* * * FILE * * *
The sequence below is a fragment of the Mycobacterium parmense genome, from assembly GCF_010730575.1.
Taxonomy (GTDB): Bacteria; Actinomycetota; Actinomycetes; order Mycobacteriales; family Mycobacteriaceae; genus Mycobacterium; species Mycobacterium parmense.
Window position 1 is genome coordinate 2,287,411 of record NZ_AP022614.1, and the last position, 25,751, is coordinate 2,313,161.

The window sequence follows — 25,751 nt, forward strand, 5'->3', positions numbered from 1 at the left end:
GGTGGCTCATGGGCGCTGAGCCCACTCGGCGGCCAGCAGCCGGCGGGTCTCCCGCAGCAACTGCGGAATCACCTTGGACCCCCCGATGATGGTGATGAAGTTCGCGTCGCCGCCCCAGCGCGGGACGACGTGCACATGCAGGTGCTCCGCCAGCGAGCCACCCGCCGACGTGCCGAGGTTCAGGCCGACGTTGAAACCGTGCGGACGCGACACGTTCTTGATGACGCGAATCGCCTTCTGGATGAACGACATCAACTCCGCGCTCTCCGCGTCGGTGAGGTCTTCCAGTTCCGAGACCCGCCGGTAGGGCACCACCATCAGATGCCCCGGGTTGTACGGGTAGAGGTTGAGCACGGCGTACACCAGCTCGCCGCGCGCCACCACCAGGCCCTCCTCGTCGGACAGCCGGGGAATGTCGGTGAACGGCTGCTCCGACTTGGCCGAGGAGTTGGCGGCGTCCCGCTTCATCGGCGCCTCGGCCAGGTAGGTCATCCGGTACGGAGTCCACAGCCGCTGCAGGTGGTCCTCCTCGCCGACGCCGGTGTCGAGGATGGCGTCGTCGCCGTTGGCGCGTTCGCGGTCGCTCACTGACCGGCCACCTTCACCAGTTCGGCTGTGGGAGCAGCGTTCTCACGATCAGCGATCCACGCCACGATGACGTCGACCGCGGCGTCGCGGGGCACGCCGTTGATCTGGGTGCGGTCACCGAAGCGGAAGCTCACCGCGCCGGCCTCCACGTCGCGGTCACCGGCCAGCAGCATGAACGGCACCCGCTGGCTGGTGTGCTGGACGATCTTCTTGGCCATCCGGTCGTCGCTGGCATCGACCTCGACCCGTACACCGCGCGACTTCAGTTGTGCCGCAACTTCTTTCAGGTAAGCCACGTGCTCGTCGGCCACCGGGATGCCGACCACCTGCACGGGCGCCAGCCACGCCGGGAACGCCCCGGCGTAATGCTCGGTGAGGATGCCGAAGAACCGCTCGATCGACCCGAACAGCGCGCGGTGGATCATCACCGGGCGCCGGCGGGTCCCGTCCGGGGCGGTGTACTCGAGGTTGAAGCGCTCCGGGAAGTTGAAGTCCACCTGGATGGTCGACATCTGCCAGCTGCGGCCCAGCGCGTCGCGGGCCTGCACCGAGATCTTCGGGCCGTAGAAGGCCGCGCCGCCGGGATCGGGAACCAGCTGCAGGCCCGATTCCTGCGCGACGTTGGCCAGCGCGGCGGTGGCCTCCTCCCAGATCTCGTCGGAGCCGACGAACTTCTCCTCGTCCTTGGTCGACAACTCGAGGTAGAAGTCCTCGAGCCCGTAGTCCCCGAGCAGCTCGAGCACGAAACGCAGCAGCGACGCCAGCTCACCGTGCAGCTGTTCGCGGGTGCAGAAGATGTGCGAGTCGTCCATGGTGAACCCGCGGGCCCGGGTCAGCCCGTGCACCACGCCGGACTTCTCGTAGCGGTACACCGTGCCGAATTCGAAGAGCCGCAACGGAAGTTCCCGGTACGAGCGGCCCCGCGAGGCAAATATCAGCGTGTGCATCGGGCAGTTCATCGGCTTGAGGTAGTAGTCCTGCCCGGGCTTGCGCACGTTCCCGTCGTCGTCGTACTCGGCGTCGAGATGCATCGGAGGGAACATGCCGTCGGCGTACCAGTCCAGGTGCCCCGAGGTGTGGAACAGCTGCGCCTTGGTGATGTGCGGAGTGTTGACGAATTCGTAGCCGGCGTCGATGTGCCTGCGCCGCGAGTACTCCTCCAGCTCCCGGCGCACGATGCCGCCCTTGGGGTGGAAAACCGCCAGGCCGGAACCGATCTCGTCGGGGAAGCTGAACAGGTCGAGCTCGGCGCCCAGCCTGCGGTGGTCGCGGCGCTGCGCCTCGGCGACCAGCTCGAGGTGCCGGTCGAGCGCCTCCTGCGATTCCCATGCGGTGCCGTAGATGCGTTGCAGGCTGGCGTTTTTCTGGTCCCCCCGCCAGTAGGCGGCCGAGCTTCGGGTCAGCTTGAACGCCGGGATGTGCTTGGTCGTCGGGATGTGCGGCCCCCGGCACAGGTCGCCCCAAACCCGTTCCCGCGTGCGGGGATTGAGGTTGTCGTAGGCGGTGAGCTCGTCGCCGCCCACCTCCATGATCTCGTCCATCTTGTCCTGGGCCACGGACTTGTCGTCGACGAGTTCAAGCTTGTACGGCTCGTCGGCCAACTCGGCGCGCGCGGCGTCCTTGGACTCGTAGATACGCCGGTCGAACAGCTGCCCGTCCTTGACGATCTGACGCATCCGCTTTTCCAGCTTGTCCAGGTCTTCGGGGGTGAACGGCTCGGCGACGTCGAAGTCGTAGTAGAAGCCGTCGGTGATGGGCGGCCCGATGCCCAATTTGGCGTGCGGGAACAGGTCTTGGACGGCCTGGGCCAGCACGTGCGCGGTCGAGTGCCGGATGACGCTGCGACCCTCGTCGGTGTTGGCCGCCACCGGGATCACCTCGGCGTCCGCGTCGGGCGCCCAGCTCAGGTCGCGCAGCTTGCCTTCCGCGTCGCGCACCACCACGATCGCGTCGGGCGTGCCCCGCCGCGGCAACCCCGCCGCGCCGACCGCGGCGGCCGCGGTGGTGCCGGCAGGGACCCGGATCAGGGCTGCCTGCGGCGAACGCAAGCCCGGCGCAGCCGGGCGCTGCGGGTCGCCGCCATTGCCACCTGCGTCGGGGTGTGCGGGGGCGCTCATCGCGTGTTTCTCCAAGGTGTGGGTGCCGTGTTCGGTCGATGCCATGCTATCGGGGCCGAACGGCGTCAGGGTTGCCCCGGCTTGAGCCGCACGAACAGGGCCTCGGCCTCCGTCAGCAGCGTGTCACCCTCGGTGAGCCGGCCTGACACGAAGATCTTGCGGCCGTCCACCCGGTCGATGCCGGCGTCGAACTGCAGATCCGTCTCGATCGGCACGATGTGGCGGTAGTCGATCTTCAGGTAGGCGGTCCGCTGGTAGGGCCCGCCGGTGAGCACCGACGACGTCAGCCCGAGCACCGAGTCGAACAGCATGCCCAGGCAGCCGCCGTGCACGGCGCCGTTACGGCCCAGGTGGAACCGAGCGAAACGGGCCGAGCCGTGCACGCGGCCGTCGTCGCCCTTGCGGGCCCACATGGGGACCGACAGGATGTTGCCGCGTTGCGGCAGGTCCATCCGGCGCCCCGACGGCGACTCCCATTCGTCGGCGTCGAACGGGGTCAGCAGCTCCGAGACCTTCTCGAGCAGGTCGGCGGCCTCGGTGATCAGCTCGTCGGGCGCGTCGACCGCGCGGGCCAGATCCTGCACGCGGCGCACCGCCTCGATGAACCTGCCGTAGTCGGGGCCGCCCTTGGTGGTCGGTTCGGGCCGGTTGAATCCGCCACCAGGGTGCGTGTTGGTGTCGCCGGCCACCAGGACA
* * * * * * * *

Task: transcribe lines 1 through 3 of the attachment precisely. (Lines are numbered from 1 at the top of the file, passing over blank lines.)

The sequence below is a fragment of the Mycobacterium parmense genome, from assembly GCF_010730575.1.
Taxonomy (GTDB): Bacteria; Actinomycetota; Actinomycetes; order Mycobacteriales; family Mycobacteriaceae; genus Mycobacterium; species Mycobacterium parmense.
Window position 1 is genome coordinate 2,287,411 of record NZ_AP022614.1, and the last position, 25,751, is coordinate 2,313,161.